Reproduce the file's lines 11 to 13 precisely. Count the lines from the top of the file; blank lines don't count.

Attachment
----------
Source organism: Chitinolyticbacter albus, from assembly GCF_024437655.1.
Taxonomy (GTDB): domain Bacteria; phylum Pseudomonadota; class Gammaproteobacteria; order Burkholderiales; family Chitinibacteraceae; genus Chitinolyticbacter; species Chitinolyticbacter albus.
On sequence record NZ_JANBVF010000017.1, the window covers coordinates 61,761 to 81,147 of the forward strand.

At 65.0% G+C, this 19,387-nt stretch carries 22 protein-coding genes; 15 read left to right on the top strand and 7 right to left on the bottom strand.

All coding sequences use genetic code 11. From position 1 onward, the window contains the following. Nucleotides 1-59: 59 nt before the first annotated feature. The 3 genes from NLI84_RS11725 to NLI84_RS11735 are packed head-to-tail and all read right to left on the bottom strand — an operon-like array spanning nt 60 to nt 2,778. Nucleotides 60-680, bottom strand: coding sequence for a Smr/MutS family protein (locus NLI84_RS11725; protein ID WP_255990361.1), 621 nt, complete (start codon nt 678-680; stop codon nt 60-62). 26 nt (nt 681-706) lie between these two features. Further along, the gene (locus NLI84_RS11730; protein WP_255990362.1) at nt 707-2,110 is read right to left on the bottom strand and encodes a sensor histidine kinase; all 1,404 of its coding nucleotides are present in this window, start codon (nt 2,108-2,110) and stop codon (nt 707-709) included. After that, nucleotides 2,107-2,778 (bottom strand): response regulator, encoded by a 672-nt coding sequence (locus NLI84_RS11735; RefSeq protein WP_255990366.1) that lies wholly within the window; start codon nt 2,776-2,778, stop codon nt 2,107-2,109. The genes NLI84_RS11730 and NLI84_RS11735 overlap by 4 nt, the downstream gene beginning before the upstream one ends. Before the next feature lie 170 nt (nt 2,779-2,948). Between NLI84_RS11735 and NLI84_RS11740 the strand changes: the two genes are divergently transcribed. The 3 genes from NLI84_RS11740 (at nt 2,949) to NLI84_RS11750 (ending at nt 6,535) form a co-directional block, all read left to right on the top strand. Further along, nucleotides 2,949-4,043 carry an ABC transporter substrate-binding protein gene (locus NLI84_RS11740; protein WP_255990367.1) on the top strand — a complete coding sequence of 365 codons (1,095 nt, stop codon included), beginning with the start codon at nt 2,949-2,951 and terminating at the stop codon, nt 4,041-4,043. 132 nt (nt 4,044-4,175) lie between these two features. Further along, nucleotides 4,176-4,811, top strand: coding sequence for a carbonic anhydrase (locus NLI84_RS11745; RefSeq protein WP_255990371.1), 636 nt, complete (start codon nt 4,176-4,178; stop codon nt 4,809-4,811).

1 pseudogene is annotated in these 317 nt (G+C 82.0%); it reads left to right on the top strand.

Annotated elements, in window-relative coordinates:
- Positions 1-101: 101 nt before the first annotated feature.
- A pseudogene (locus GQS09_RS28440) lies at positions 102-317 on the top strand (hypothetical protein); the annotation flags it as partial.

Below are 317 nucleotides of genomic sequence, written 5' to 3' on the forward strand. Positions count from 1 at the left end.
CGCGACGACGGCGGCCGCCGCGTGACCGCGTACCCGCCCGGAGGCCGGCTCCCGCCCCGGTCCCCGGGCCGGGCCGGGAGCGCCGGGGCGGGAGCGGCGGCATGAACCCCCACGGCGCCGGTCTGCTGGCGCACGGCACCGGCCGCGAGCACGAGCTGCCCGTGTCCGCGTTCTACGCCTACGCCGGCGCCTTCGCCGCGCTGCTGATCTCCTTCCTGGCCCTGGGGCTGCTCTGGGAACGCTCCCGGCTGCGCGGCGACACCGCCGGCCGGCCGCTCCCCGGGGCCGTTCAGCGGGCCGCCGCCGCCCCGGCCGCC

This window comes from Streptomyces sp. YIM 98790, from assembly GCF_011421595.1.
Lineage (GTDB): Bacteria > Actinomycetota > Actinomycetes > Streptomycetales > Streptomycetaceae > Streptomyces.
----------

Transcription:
CGCGACGACGGCGGCCGCCGCGTGACCGCGTACCCGCCCGGAGGCCGGCTCCCGCCCCGGTCCCCGGGCCGGGCCGGGAGCGCCGGGGCGGGAGCGGCGGCATGAACCCCCACGGCGCCGGTCTGCTGGCGCACGGCACCGGCCGCGAGCACGAGCTGCCCGTGTCCGCGTTCTACGCCTACGCCGGCGCCTTCGCCGCGCTGCTGATCTCCTTCCTGGCCCTGGGGCTGCTCTGGGAACGCTCCCGGCTGCGCGGCGACACCGCCGGCCGGCCGCTCCCCGGGGCCGTTCAGCGGGCCGCCGCCGCCCCGGCCGCC

This window comes from Streptomyces sp. YIM 98790, from assembly GCF_011421595.1.
Lineage (GTDB): Bacteria > Actinomycetota > Actinomycetes > Streptomycetales > Streptomycetaceae > Streptomyces.